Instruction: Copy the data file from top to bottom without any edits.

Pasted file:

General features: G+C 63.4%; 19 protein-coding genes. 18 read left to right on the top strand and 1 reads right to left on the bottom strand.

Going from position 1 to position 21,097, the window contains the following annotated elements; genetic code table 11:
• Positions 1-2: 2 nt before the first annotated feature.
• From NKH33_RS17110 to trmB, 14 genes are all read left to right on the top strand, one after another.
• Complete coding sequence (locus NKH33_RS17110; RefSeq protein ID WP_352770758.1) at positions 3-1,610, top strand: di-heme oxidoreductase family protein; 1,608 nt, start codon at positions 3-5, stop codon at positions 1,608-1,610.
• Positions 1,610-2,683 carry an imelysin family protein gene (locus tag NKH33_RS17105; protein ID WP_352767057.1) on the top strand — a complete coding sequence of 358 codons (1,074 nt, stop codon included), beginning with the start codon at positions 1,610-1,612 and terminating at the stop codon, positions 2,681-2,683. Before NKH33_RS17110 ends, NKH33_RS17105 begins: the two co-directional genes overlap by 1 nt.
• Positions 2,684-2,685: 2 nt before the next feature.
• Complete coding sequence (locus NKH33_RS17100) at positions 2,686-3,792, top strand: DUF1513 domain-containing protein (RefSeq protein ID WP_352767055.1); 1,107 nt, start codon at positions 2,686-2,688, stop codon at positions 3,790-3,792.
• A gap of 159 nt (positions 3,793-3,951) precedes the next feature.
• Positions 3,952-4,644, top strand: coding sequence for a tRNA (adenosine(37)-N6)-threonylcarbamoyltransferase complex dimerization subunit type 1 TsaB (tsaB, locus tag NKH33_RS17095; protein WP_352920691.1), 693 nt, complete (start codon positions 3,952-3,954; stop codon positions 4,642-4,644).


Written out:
General features: G+C 63.4%; 19 protein-coding genes. 18 read left to right on the top strand and 1 reads right to left on the bottom strand.

Going from position 1 to position 21,097, the window contains the following annotated elements; genetic code table 11:
• Positions 1-2: 2 nt before the first annotated feature.
• From NKH33_RS17110 to trmB, 14 genes are all read left to right on the top strand, one after another.
• Complete coding sequence (locus NKH33_RS17110; RefSeq protein ID WP_352770758.1) at positions 3-1,610, top strand: di-heme oxidoreductase family protein; 1,608 nt, start codon at positions 3-5, stop codon at positions 1,608-1,610.
• Positions 1,610-2,683 carry an imelysin family protein gene (locus tag NKH33_RS17105; protein ID WP_352767057.1) on the top strand — a complete coding sequence of 358 codons (1,074 nt, stop codon included), beginning with the start codon at positions 1,610-1,612 and terminating at the stop codon, positions 2,681-2,683. Before NKH33_RS17110 ends, NKH33_RS17105 begins: the two co-directional genes overlap by 1 nt.
• Positions 2,684-2,685: 2 nt before the next feature.
• Complete coding sequence (locus NKH33_RS17100) at positions 2,686-3,792, top strand: DUF1513 domain-containing protein (RefSeq protein ID WP_352767055.1); 1,107 nt, start codon at positions 2,686-2,688, stop codon at positions 3,790-3,792.
• A gap of 159 nt (positions 3,793-3,951) precedes the next feature.
• Positions 3,952-4,644, top strand: coding sequence for a tRNA (adenosine(37)-N6)-threonylcarbamoyltransferase complex dimerization subunit type 1 TsaB (tsaB, locus tag NKH33_RS17095; protein WP_352920691.1), 693 nt, complete (start codon positions 3,952-3,954; stop codon positions 4,642-4,644).